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UK: New Taskforce to Tackle 'Attacks' on Corporate Business

by Mark TranGuardian
July 6th, 2004

A leading business group today announced the creation of a taskforce designed to help companies respond to what it described as growing attacks on corporate behaviour.

The taskforce, to be chaired by Mike Clasper, chief executive of BAA, Britain's biggest airports operator, will bring together senior business leaders to lead initiatives amid a growing number of social issues around key products and services, such as mining, nuclear power, tobacco and alcohol.

The new body, the Marketplace Impact Taskforce, was launched at the annual conference of Business in the Community, that pioneered the idea of corporate social responsibility (CSR) in the UK. Most of the FTSE-100 companies are included in the organisation.

"Corporate responsibility is being put at the heart of a growing number of businesses as they realise that it is critical to their long-term license to operate, their reputations and to their positions in the marketplace," Mr Clasper said in a statement.

The creation of the taskforce comes amid a debate on "responsible marketing" by companies in such sectors as alcohol, tobacco and food. With obesity a subject of public preoccupation, for example, the government is looking into the issue of companies such as McDonald's and Cadbury targeting children in their advertising.

"When a company hits the headlines for the wrong reasons, it is increasingly about the safety of their product, the ethics of how they market it, or the damage caused when customers choose to misuse it. Businesses are already responding... but a body is now needed that will step aside from individual controversies, and try to work out what businesses can reasonably do in the face of serious issues over which they can only have influence rather than control," said Mallen Baker, development director of Business in the Community, who will be responsible for the work of the taskforce.

Mr Baker said the taskforce would produce a management framework for companies responding to issues such as those facing the food industry over obesity.

Earlier, the trade minister, Stephen Timms, outlined the government's voluntarist approach to CSR, as embodied in its proposed regulations requiring almost 1,300 quoted companies to complete an operating financial review (OFR) that includes reporting on the social and environmental impact of their operations.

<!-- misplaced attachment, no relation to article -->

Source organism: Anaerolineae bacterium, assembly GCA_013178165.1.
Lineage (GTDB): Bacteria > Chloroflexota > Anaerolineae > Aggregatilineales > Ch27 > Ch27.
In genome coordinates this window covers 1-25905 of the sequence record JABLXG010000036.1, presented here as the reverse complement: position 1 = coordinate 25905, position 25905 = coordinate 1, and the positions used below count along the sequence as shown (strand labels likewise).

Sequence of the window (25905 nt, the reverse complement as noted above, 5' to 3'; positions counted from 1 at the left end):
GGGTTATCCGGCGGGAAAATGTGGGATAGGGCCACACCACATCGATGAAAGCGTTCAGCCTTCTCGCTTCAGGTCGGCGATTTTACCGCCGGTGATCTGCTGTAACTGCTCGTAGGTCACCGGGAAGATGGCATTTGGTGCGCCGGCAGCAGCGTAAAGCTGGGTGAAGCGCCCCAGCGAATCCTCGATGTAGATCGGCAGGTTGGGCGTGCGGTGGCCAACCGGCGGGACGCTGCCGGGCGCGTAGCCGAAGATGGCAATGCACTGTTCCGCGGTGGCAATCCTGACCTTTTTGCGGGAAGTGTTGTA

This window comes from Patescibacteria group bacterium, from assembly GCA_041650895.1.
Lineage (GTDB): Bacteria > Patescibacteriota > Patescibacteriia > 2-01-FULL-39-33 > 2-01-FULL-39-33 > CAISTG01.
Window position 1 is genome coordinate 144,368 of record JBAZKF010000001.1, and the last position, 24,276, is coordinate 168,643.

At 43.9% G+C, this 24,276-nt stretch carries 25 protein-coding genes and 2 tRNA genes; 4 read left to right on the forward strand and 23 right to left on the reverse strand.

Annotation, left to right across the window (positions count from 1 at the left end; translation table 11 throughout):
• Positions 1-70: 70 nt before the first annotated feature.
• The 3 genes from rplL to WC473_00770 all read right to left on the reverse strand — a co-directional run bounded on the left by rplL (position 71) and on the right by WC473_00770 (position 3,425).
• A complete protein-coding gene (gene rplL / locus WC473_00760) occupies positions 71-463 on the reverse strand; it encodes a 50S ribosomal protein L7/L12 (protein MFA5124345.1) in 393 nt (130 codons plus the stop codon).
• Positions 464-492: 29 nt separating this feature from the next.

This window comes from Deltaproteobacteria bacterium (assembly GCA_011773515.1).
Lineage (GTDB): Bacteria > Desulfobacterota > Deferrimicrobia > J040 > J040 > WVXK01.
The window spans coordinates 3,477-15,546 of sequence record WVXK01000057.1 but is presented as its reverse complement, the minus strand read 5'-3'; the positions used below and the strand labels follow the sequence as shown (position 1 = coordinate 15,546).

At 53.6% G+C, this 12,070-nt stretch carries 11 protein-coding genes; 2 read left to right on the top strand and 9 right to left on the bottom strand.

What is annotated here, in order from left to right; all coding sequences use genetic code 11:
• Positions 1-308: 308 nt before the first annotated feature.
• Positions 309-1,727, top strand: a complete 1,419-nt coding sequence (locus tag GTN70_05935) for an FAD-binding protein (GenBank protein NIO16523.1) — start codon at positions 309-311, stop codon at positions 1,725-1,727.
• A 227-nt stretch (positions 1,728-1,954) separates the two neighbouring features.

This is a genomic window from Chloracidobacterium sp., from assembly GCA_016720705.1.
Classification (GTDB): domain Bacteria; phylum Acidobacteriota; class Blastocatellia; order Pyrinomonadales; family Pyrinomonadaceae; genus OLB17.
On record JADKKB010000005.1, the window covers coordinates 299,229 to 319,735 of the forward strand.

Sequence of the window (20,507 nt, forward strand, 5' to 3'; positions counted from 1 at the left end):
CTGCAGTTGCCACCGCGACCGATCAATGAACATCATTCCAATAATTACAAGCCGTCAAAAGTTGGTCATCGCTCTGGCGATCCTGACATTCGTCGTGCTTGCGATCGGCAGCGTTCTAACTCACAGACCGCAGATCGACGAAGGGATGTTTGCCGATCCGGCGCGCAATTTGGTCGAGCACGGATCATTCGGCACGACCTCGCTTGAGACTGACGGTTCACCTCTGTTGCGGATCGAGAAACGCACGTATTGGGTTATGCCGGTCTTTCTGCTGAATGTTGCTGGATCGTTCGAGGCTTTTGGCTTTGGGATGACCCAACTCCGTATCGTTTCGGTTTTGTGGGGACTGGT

But the government will leave to the companies themselves to decide on what specific issues they should report. Moreover, the OFR only covers issues affecting shareholders' interests rather than specific social and environmental impacts.

Some campaigners, particularly Core, the Corporate Responsibility Coalition, have criticised the government's light touch and have argued in favour of a tougher, regulatory approach. But, in front of a receptive audience, Mr Timms rejected what he called the "one size fits all solution" and said it was the government's job to set the right policy framework for environmentally and socially responsible behaviour.

The Department of Trade and Industry published its OFR consultation document in May. The objective is "to improve transparency and accountability by providing shareholders with better and more relevant information on the business, its performance in the past and its prospects for the future". The final regulations will come into force at the beginning of next year.

Businesses have welcomed the government's softly-softly approach, although they have expressed concern at the extra work and costs involved in the reporting requirements.

"Whether the costs are proportionate to the benefits remain to be seen," said Phil Hodkinson, the chief executive of insurance and investment at HBOS, the banking group.

Ben Verwaayen, the chief executive of BT, proclaimed himself an unabashed enthusiast for CSR. There was a strong business case for CSR, he argued, because companies were based on values and how those values were perceived by customers.

CSR was a tool, he said, to help BT create customer satisfaction and therefore loyalty.

"Holding on to customers is crucial," Mr Verwaayen told the audience. "There is a direct mathematical relationship between CSR, customer loyalty and the bottom line."





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